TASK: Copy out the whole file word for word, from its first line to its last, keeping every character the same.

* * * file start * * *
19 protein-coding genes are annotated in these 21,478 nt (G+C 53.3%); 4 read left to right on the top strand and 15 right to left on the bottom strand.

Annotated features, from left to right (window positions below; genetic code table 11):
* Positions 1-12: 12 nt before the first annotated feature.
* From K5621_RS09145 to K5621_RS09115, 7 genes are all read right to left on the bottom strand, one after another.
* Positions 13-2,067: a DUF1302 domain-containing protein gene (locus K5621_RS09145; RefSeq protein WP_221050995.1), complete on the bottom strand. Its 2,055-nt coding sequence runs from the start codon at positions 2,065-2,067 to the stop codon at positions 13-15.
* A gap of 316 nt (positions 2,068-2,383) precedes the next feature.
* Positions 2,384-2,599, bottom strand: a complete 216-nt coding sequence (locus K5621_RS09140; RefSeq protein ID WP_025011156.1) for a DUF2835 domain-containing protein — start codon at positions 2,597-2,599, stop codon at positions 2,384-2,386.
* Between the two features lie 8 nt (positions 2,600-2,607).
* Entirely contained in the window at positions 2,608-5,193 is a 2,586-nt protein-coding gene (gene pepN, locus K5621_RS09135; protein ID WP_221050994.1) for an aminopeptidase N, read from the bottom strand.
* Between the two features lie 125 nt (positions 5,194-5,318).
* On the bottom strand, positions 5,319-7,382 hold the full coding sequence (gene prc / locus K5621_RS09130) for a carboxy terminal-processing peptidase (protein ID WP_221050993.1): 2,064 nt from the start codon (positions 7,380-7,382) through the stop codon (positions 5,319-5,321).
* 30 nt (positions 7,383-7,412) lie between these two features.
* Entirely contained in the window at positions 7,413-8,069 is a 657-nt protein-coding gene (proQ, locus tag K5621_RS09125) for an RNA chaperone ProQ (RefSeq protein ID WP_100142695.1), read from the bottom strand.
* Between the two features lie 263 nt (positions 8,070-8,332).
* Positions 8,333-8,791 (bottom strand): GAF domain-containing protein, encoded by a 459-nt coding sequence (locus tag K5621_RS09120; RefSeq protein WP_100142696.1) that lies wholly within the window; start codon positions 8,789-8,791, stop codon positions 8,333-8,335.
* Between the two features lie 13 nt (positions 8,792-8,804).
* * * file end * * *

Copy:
19 protein-coding genes are annotated in these 21,478 nt (G+C 53.3%); 4 read left to right on the top strand and 15 right to left on the bottom strand.

Annotated features, from left to right (window positions below; genetic code table 11):
* Positions 1-12: 12 nt before the first annotated feature.
* From K5621_RS09145 to K5621_RS09115, 7 genes are all read right to left on the bottom strand, one after another.
* Positions 13-2,067: a DUF1302 domain-containing protein gene (locus K5621_RS09145; RefSeq protein WP_221050995.1), complete on the bottom strand. Its 2,055-nt coding sequence runs from the start codon at positions 2,065-2,067 to the stop codon at positions 13-15.
* A gap of 316 nt (positions 2,068-2,383) precedes the next feature.
* Positions 2,384-2,599, bottom strand: a complete 216-nt coding sequence (locus K5621_RS09140; RefSeq protein ID WP_025011156.1) for a DUF2835 domain-containing protein — start codon at positions 2,597-2,599, stop codon at positions 2,384-2,386.
* Between the two features lie 8 nt (positions 2,600-2,607).
* Entirely contained in the window at positions 2,608-5,193 is a 2,586-nt protein-coding gene (gene pepN, locus K5621_RS09135; protein ID WP_221050994.1) for an aminopeptidase N, read from the bottom strand.
* Between the two features lie 125 nt (positions 5,194-5,318).
* On the bottom strand, positions 5,319-7,382 hold the full coding sequence (gene prc / locus K5621_RS09130) for a carboxy terminal-processing peptidase (protein ID WP_221050993.1): 2,064 nt from the start codon (positions 7,380-7,382) through the stop codon (positions 5,319-5,321).
* 30 nt (positions 7,383-7,412) lie between these two features.
* Entirely contained in the window at positions 7,413-8,069 is a 657-nt protein-coding gene (proQ, locus tag K5621_RS09125) for an RNA chaperone ProQ (RefSeq protein ID WP_100142695.1), read from the bottom strand.
* Between the two features lie 263 nt (positions 8,070-8,332).
* Positions 8,333-8,791 (bottom strand): GAF domain-containing protein, encoded by a 459-nt coding sequence (locus tag K5621_RS09120; RefSeq protein WP_100142696.1) that lies wholly within the window; start codon positions 8,789-8,791, stop codon positions 8,333-8,335.
* Between the two features lie 13 nt (positions 8,792-8,804).